The USF College of Nursing leads research on a novel technique to alleviate veterans’ symptoms of combat-related and military sexual trauma.
By Saundra Amrhein
On a recent spring morning, Artricia James-Heard walked into the office of a therapist trained in an innovative technique being studied by researchers at the University of South Florida.
Upon entering, James-Heard, a Navy veteran who had been sexually abused in the military, was a woman prone to nightmares. To sleepwalking onto the front porch where her own screams would wake her. To hallucinations, a short temper and a general malaise that often left her yelling and angry at her husband and children.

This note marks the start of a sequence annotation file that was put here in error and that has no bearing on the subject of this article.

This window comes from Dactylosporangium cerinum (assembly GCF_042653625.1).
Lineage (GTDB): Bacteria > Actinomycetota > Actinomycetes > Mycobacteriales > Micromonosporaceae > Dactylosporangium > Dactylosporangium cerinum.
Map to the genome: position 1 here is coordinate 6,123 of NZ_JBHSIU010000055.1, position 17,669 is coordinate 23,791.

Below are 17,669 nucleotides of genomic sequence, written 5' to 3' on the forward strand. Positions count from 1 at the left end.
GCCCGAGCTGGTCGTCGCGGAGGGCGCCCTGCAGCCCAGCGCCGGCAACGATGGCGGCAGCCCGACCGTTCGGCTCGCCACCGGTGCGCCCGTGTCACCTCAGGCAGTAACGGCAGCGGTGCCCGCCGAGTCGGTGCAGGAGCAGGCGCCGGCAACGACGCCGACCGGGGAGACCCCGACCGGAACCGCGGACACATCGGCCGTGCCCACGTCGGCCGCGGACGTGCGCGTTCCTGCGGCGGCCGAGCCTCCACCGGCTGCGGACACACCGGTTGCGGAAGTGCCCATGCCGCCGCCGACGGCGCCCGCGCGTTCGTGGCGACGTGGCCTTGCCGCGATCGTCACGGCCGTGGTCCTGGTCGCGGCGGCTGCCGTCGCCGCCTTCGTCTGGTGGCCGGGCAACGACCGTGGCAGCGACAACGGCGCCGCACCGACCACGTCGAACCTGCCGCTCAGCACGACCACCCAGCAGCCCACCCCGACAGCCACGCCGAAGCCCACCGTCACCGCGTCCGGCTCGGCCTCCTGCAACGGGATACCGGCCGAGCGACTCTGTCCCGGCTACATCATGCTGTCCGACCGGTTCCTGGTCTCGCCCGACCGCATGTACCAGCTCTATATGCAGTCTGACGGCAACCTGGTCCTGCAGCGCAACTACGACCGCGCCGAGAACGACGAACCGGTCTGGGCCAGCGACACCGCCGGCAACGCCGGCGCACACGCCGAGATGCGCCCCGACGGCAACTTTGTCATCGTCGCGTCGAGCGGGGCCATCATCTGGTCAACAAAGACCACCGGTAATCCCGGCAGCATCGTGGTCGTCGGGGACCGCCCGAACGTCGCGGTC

But that day when she walked out of the office, a fog had lifted. She could breathe easily for the first time in years. She saw clearly – as if her brain had been cleansed like the windshield of a car going through a carwash and scrubbing – both inside and out. In the days and months to come, she slept soundly, regained lost energy – and became the loving mother and wife she always longed to be.